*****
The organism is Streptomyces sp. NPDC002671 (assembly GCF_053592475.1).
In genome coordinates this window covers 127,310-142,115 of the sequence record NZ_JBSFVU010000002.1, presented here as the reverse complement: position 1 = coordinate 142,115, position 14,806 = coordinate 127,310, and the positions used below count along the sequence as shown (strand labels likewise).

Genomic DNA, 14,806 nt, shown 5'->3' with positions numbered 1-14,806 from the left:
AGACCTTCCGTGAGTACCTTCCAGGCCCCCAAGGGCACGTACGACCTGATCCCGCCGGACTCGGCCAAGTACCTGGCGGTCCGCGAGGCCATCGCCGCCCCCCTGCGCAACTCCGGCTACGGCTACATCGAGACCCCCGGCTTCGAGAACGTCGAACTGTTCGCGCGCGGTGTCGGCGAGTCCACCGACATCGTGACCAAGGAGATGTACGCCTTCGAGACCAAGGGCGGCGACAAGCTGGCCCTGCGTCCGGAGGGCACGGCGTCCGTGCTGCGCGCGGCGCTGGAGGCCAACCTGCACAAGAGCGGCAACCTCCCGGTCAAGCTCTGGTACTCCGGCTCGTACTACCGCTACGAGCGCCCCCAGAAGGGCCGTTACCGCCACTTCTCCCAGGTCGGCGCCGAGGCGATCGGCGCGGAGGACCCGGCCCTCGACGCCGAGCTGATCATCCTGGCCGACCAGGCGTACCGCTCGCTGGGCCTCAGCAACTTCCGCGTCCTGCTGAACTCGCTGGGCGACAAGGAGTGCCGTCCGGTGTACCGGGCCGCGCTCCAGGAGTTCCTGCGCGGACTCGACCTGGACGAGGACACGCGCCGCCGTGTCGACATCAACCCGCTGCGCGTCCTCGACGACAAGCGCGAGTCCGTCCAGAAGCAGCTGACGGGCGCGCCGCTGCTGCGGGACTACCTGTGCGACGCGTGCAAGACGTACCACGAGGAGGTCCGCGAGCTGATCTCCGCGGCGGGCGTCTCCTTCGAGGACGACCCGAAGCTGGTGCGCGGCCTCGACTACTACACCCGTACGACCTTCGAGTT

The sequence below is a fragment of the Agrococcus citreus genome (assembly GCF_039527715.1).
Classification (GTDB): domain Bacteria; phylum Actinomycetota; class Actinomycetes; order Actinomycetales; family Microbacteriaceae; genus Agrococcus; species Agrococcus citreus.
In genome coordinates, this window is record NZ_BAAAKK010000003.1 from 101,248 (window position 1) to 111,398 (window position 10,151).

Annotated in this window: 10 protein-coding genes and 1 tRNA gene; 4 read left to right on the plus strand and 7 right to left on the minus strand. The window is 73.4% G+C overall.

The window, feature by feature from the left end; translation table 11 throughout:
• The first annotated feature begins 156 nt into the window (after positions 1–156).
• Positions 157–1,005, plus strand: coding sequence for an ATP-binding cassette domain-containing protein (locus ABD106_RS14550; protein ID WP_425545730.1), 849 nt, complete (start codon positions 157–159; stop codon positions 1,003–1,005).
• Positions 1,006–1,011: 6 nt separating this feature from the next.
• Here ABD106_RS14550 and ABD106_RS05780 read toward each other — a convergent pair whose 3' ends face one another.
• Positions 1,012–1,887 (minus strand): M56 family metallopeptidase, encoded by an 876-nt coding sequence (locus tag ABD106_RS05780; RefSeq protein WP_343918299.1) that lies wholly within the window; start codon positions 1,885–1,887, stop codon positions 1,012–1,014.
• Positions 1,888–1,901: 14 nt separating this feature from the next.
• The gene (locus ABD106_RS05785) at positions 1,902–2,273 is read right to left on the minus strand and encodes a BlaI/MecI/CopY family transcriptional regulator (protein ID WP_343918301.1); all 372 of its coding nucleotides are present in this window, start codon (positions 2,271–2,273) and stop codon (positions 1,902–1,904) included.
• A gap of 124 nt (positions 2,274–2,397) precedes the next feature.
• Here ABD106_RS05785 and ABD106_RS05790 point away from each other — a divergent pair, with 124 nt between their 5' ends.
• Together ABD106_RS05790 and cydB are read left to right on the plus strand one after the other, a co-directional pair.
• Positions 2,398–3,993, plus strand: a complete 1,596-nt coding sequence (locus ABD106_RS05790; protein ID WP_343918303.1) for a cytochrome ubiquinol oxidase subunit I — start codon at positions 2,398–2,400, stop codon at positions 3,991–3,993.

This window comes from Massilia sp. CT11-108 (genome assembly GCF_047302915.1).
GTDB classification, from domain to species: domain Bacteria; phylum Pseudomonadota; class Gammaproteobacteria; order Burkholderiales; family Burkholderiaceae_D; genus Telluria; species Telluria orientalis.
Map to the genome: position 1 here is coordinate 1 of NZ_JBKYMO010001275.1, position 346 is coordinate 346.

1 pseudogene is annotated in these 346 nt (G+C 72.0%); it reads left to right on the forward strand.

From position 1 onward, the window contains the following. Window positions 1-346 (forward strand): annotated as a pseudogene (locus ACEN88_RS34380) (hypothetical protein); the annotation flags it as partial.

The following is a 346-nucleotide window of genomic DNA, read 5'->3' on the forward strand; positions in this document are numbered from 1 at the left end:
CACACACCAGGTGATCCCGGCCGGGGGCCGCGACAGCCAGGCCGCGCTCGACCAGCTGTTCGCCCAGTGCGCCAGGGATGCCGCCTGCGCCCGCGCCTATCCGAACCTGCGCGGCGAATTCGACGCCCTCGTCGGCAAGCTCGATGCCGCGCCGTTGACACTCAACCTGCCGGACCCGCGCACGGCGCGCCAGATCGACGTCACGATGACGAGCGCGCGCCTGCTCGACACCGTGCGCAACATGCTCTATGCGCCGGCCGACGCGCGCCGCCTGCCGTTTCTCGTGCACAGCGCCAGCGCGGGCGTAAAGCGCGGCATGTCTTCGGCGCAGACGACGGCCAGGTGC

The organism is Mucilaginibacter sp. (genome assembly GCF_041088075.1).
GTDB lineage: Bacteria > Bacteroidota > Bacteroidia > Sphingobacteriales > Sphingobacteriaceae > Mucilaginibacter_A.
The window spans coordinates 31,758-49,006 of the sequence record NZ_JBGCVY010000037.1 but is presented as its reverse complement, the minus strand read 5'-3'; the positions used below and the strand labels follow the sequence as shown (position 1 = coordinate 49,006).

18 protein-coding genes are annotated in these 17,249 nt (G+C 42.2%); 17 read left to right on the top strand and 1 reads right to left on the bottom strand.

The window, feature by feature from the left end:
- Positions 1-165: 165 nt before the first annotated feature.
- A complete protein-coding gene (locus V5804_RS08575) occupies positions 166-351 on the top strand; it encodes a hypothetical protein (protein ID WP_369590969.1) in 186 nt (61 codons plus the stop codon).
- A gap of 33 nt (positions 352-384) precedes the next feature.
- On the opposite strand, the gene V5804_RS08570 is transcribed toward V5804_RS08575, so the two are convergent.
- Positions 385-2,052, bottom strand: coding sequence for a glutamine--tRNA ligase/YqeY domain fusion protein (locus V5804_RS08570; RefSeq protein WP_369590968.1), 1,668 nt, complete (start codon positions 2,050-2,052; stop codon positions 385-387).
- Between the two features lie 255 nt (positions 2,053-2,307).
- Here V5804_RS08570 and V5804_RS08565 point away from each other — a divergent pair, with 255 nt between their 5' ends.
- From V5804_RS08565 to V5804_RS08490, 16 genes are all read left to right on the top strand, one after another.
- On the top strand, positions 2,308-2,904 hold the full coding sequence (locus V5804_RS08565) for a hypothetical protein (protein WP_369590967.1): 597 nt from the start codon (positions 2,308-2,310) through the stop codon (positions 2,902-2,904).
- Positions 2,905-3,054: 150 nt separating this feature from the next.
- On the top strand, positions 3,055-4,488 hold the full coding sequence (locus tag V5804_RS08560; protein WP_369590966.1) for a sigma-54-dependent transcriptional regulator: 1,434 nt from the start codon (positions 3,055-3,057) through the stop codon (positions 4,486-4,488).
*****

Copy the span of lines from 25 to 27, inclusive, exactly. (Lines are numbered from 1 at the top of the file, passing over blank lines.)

From position 1 onward, the window contains the following. Window positions 1-346 (forward strand): annotated as a pseudogene (locus ACEN88_RS34380) (hypothetical protein); the annotation flags it as partial.

The following is a 346-nucleotide window of genomic DNA, read 5'->3' on the forward strand; positions in this document are numbered from 1 at the left end:
CACACACCAGGTGATCCCGGCCGGGGGCCGCGACAGCCAGGCCGCGCTCGACCAGCTGTTCGCCCAGTGCGCCAGGGATGCCGCCTGCGCCCGCGCCTATCCGAACCTGCGCGGCGAATTCGACGCCCTCGTCGGCAAGCTCGATGCCGCGCCGTTGACACTCAACCTGCCGGACCCGCGCACGGCGCGCCAGATCGACGTCACGATGACGAGCGCGCGCCTGCTCGACACCGTGCGCAACATGCTCTATGCGCCGGCCGACGCGCGCCGCCTGCCGTTTCTCGTGCACAGCGCCAGCGCGGGCGTAAAGCGCGGCATGTCTTCGGCGCAGACGACGGCCAGGTGC